Are there closing costs on a VA loan?

Military home buyers often consider using their VA loan benefits. A VA loan is a great option with many advantages (read all about them here). Since VA loans do not require a down payment, nor do they require private mortgage insurance, these loans make it easier for military families to buy a home.

However, even if you’re putting zero down, there are still plenty of closing costs on a VA loan. In addition to the buyer’s closing costs listed above, the VA loan requires borrowers to pay a one-time funding fee. Find out more on the VA website.

In some cases, lenders will roll these costs into your home loan, which we discuss below.

Want to learn more about VA loans? Find an experienced military-friendly lender who can answer all your questions! Click here to get started for FREE.

“No closing costs” VA loan and conventional loans: Do you still need to bring money to closing?

Some lenders offer their clients a “no closing costs” loan. But as the saying goes, there’s no such thing as a free lunch.

A no closing costs loan does not mean those fees magically disappear. Instead, the lender will recoup these costs in one of two ways:

  1. Closing costs will be rolled into your mortgage loan, meaning you will owe the total value of your mortgage plus the closing costs. You will also pay interest on the closing costs for the life of your loan.

  2. The lender will “cover” your closing costs, but will charge you a higher interest rate in exchange. The lender could also include a prepayment penalty, meaning you will have to pay a steep fee if you refinance or pay off your mortgage before the repayment term ends. 

In essence, a no closing costs loan means you won’t bring a check to closing, but you will be paying off those closing costs over the life of your mortgage. Additionally, the lender might not cover all applicable closing costs. You may still be on the hook for government fees, taxes, insurance, and other expenses. A week or two before closing, your lender will give you a detailed account of what you owe at closing, if anything.

A no closing costs loan can be a viable option for those who do not have cash on hand to cover all the fees due at closing. A PCS can be costly enough as it is. Adding closing costs on top of PCS expenses can create financial hardship for military families. If you don’t have the necessary financial capital, rolling closing costs into your mortgage might be the best option.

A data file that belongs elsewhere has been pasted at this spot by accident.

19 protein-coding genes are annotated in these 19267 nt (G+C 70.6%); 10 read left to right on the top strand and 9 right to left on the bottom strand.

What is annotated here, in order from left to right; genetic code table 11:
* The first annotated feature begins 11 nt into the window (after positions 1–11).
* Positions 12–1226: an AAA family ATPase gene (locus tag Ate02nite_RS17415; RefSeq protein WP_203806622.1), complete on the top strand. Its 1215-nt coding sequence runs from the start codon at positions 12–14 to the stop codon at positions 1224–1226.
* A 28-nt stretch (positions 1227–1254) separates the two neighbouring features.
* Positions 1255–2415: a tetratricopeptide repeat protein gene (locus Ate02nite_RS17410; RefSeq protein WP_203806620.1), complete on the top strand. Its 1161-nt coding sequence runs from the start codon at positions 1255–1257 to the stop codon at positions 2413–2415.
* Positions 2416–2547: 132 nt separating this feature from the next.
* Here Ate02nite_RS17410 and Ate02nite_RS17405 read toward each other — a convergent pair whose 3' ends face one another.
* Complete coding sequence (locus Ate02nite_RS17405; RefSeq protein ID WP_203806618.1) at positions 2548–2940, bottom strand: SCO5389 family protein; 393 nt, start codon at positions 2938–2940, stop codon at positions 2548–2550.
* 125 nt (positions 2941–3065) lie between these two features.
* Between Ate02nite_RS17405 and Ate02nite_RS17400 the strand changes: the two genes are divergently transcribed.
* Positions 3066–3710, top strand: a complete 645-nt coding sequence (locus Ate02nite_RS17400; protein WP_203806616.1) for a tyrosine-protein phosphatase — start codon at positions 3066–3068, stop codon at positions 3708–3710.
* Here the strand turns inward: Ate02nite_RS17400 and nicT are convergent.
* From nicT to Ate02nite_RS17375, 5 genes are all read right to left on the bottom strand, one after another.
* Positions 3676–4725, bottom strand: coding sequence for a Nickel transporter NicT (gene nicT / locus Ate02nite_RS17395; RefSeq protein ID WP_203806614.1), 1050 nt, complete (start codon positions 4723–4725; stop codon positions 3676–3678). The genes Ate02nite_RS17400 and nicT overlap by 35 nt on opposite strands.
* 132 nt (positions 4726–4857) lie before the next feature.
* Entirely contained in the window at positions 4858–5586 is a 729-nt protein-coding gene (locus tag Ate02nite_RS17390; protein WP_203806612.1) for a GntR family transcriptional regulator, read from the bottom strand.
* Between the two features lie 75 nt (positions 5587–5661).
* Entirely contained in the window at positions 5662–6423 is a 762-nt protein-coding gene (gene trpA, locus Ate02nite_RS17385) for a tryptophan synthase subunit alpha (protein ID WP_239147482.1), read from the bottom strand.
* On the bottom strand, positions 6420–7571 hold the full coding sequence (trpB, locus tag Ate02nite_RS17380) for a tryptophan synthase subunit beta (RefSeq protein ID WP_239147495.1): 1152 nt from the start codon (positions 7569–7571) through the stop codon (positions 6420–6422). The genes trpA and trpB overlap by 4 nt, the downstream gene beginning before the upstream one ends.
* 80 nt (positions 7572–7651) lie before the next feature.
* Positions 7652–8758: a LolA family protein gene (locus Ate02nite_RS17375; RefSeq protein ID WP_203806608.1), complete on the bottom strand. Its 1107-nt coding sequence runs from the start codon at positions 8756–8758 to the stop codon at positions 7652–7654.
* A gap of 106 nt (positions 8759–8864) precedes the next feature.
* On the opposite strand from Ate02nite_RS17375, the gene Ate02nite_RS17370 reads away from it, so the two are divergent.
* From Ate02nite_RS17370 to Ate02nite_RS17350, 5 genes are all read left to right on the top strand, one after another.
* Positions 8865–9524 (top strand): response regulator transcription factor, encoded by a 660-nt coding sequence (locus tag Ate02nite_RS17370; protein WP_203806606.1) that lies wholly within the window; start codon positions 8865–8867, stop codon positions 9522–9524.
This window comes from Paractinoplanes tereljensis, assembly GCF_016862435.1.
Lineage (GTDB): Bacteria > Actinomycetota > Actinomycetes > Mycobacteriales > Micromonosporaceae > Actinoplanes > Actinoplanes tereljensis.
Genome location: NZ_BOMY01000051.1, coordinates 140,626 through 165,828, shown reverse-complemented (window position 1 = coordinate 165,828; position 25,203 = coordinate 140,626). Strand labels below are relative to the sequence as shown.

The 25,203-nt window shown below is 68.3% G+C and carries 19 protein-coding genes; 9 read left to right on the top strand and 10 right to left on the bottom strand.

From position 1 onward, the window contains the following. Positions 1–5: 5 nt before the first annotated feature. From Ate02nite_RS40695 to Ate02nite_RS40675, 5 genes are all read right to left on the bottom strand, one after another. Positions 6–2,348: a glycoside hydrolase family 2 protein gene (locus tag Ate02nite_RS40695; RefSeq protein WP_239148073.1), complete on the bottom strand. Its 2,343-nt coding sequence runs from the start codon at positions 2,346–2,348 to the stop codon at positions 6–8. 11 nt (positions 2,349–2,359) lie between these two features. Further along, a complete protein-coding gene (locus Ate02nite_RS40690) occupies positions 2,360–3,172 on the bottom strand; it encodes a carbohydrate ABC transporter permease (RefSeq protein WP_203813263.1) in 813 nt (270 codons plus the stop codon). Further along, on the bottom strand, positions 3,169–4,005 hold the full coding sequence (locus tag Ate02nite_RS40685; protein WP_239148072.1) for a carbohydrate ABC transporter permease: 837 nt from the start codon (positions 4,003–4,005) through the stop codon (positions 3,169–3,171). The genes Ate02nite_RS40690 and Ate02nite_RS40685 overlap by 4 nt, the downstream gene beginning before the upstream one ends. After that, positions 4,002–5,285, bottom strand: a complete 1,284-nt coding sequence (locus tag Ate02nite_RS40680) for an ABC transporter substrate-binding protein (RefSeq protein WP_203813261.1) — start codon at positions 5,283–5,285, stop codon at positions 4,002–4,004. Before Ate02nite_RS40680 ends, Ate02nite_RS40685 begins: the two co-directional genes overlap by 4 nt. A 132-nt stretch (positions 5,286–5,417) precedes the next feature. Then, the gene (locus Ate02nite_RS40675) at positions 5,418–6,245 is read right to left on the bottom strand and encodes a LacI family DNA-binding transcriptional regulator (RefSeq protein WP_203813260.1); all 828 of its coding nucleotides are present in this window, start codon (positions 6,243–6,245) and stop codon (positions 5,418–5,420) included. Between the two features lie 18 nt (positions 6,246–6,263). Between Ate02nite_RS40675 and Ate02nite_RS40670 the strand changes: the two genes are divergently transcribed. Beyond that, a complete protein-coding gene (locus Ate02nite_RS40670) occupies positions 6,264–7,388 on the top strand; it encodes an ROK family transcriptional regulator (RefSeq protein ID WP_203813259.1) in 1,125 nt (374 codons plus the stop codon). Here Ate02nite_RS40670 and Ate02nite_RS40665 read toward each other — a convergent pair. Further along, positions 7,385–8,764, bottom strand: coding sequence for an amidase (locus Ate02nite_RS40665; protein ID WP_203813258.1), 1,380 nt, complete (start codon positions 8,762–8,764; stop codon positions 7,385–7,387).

However, those who have the financial ability to cover closing costs up front should consider doing so. While you will pay a larger sum at the closing table, you won’t pay interest on those closing costs over the life of your loan. 

Working with a military real estate agent or mortgage lender

Military families face unique challenges when it comes to home buying and selling. Because we move so frequently, we must take special financial and tax considerations into account. It’s vital to work with a mortgage lender who is well-versed in the military lifestyle and who understands every lending program available to military members. Search vetted, experienced, military-friendly lenders via the PCSgrades network here

A military-friendly real estate agent can also make a huge difference in your home buying or selling experience. Military real estate agents know what your family is going through. They have the expertise to help your family buy a home sight-unseen, sell a home while you’re stationed overseas, and handle many other challenges that our families face. 

If you need a military-friendly real estate agent, PCSgrades has you covered. Our extensive network of service-minded real estate agents can help your family make your next move as smooth as possible. Military families can also get $350 - $7,500 cash back when they work with a PCSgrades-affiliated real estate agent (where allowed by law). Find your military-friendly real estate agent here!

headshot of Becca Stewart

Becca Stewart

Becca Stewart is an Air Force Spouse, mother of two, freelance writer, and sufferer of Wanderlust. Originally from Colorado, she enjoys anything outdoors, especially if there’s snow involved. She is a travel fanatic, always looking for her next great adventure. As a full-time writer, Becca works closely with several nonprofit organizations and is a passionate advocate for human rights and military families. Learn more at